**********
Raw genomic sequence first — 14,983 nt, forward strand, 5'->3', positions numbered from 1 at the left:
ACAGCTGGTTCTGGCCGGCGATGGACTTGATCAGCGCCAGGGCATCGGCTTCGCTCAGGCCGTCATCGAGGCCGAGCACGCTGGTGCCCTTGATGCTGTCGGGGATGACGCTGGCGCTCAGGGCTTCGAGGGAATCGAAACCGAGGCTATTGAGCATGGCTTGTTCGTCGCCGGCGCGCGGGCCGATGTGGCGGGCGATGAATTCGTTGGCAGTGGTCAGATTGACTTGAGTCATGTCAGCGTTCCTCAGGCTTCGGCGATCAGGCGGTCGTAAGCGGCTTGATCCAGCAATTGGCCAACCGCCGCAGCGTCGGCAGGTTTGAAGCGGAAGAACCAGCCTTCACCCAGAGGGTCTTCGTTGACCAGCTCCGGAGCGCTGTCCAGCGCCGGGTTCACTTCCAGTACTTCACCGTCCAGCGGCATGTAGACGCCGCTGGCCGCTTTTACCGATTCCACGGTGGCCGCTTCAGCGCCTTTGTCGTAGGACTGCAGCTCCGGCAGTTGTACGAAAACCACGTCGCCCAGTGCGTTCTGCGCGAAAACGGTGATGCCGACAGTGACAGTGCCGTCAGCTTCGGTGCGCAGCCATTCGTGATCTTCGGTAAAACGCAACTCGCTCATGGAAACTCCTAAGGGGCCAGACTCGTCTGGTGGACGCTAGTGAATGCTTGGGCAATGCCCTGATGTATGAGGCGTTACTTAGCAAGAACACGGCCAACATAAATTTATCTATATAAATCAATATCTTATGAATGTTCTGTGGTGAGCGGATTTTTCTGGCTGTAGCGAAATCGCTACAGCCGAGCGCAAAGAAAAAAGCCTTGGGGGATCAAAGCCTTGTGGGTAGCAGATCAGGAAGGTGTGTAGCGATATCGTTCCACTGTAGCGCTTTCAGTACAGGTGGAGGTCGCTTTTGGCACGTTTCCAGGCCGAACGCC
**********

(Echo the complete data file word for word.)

Raw genomic sequence first — 14,983 nt, forward strand, 5'->3', positions numbered from 1 at the left:
ACAGCTGGTTCTGGCCGGCGATGGACTTGATCAGCGCCAGGGCATCGGCTTCGCTCAGGCCGTCATCGAGGCCGAGCACGCTGGTGCCCTTGATGCTGTCGGGGATGACGCTGGCGCTCAGGGCTTCGAGGGAATCGAAACCGAGGCTATTGAGCATGGCTTGTTCGTCGCCGGCGCGCGGGCCGATGTGGCGGGCGATGAATTCGTTGGCAGTGGTCAGATTGACTTGAGTCATGTCAGCGTTCCTCAGGCTTCGGCGATCAGGCGGTCGTAAGCGGCTTGATCCAGCAATTGGCCAACCGCCGCAGCGTCGGCAGGTTTGAAGCGGAAGAACCAGCCTTCACCCAGAGGGTCTTCGTTGACCAGCTCCGGAGCGCTGTCCAGCGCCGGGTTCACTTCCAGTACTTCACCGTCCAGCGGCATGTAGACGCCGCTGGCCGCTTTTACCGATTCCACGGTGGCCGCTTCAGCGCCTTTGTCGTAGGACTGCAGCTCCGGCAGTTGTACGAAAACCACGTCGCCCAGTGCGTTCTGCGCGAAAACGGTGATGCCGACAGTGACAGTGCCGTCAGCTTCGGTGCGCAGCCATTCGTGATCTTCGGTAAAACGCAACTCGCTCATGGAAACTCCTAAGGGGCCAGACTCGTCTGGTGGACGCTAGTGAATGCTTGGGCAATGCCCTGATGTATGAGGCGTTACTTAGCAAGAACACGGCCAACATAAATTTATCTATATAAATCAATATCTTATGAATGTTCTGTGGTGAGCGGATTTTTCTGGCTGTAGCGAAATCGCTACAGCCGAGCGCAAAGAAAAAAGCCTTGGGGGATCAAAGCCTTGTGGGTAGCAGATCAGGAAGGTGTGTAGCGATATCGTTCCACTGTAGCGCTTTCAGTACAGGTGGAGGTCGCTTTTGGCACGTTTCCAGGCCGAACGCC